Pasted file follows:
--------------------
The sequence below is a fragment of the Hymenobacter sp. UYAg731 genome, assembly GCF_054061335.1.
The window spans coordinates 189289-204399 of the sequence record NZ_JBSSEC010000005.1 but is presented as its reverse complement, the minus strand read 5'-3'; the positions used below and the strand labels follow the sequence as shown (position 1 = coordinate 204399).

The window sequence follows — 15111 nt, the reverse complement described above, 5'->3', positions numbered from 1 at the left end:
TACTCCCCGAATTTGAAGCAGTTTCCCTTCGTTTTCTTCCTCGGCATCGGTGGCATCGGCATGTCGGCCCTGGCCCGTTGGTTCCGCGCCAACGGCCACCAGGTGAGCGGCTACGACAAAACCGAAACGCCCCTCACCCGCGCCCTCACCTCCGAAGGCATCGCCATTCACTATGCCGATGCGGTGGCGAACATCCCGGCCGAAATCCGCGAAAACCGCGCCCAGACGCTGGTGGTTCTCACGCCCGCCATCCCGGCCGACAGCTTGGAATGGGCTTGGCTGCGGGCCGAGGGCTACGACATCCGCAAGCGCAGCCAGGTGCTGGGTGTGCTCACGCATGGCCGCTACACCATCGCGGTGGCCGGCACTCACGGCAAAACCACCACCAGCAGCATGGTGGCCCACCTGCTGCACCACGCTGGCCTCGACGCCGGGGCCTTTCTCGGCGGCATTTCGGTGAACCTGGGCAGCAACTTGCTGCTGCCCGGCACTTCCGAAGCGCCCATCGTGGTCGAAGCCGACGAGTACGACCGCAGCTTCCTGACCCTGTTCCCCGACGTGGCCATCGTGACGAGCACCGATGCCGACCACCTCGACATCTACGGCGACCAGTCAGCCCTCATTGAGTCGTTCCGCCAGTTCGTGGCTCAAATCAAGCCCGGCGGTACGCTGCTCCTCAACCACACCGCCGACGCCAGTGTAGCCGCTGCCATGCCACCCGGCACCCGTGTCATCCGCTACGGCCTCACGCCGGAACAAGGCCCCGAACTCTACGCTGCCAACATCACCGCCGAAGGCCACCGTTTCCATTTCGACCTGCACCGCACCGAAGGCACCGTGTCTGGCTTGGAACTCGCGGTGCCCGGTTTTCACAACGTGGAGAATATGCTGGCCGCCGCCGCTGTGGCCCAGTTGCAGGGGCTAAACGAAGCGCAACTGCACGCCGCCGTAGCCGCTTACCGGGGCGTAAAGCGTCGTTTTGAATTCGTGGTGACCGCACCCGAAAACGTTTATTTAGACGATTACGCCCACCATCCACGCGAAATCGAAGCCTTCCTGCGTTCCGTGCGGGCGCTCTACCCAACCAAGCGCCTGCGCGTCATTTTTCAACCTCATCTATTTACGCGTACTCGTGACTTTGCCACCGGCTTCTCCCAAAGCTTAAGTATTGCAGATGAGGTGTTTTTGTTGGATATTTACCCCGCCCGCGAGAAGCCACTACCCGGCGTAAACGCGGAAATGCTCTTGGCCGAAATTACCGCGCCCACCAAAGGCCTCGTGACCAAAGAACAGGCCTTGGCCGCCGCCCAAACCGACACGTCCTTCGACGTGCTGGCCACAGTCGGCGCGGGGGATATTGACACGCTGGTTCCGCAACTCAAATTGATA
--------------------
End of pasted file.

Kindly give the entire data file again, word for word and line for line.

The sequence below is a fragment of the Hymenobacter sp. UYAg731 genome, assembly GCF_054061335.1.
The window spans coordinates 189289-204399 of the sequence record NZ_JBSSEC010000005.1 but is presented as its reverse complement, the minus strand read 5'-3'; the positions used below and the strand labels follow the sequence as shown (position 1 = coordinate 204399).

The window sequence follows — 15111 nt, the reverse complement described above, 5'->3', positions numbered from 1 at the left end:
TACTCCCCGAATTTGAAGCAGTTTCCCTTCGTTTTCTTCCTCGGCATCGGTGGCATCGGCATGTCGGCCCTGGCCCGTTGGTTCCGCGCCAACGGCCACCAGGTGAGCGGCTACGACAAAACCGAAACGCCCCTCACCCGCGCCCTCACCTCCGAAGGCATCGCCATTCACTATGCCGATGCGGTGGCGAACATCCCGGCCGAAATCCGCGAAAACCGCGCCCAGACGCTGGTGGTTCTCACGCCCGCCATCCCGGCCGACAGCTTGGAATGGGCTTGGCTGCGGGCCGAGGGCTACGACATCCGCAAGCGCAGCCAGGTGCTGGGTGTGCTCACGCATGGCCGCTACACCATCGCGGTGGCCGGCACTCACGGCAAAACCACCACCAGCAGCATGGTGGCCCACCTGCTGCACCACGCTGGCCTCGACGCCGGGGCCTTTCTCGGCGGCATTTCGGTGAACCTGGGCAGCAACTTGCTGCTGCCCGGCACTTCCGAAGCGCCCATCGTGGTCGAAGCCGACGAGTACGACCGCAGCTTCCTGACCCTGTTCCCCGACGTGGCCATCGTGACGAGCACCGATGCCGACCACCTCGACATCTACGGCGACCAGTCAGCCCTCATTGAGTCGTTCCGCCAGTTCGTGGCTCAAATCAAGCCCGGCGGTACGCTGCTCCTCAACCACACCGCCGACGCCAGTGTAGCCGCTGCCATGCCACCCGGCACCCGTGTCATCCGCTACGGCCTCACGCCGGAACAAGGCCCCGAACTCTACGCTGCCAACATCACCGCCGAAGGCCACCGTTTCCATTTCGACCTGCACCGCACCGAAGGCACCGTGTCTGGCTTGGAACTCGCGGTGCCCGGTTTTCACAACGTGGAGAATATGCTGGCCGCCGCCGCTGTGGCCCAGTTGCAGGGGCTAAACGAAGCGCAACTGCACGCCGCCGTAGCCGCTTACCGGGGCGTAAAGCGTCGTTTTGAATTCGTGGTGACCGCACCCGAAAACGTTTATTTAGACGATTACGCCCACCATCCACGCGAAATCGAAGCCTTCCTGCGTTCCGTGCGGGCGCTCTACCCAACCAAGCGCCTGCGCGTCATTTTTCAACCTCATCTATTTACGCGTACTCGTGACTTTGCCACCGGCTTCTCCCAAAGCTTAAGTATTGCAGATGAGGTGTTTTTGTTGGATATTTACCCCGCCCGCGAGAAGCCACTACCCGGCGTAAACGCGGAAATGCTCTTGGCCGAAATTACCGCGCCCACCAAAGGCCTCGTGACCAAAGAACAGGCCTTGGCCGCCGCCCAAACCGACACGTCCTTCGACGTGCTGGCCACAGTCGGCGCGGGGGATATTGACACGCTGGTTCCGCAACTCAAATTGATA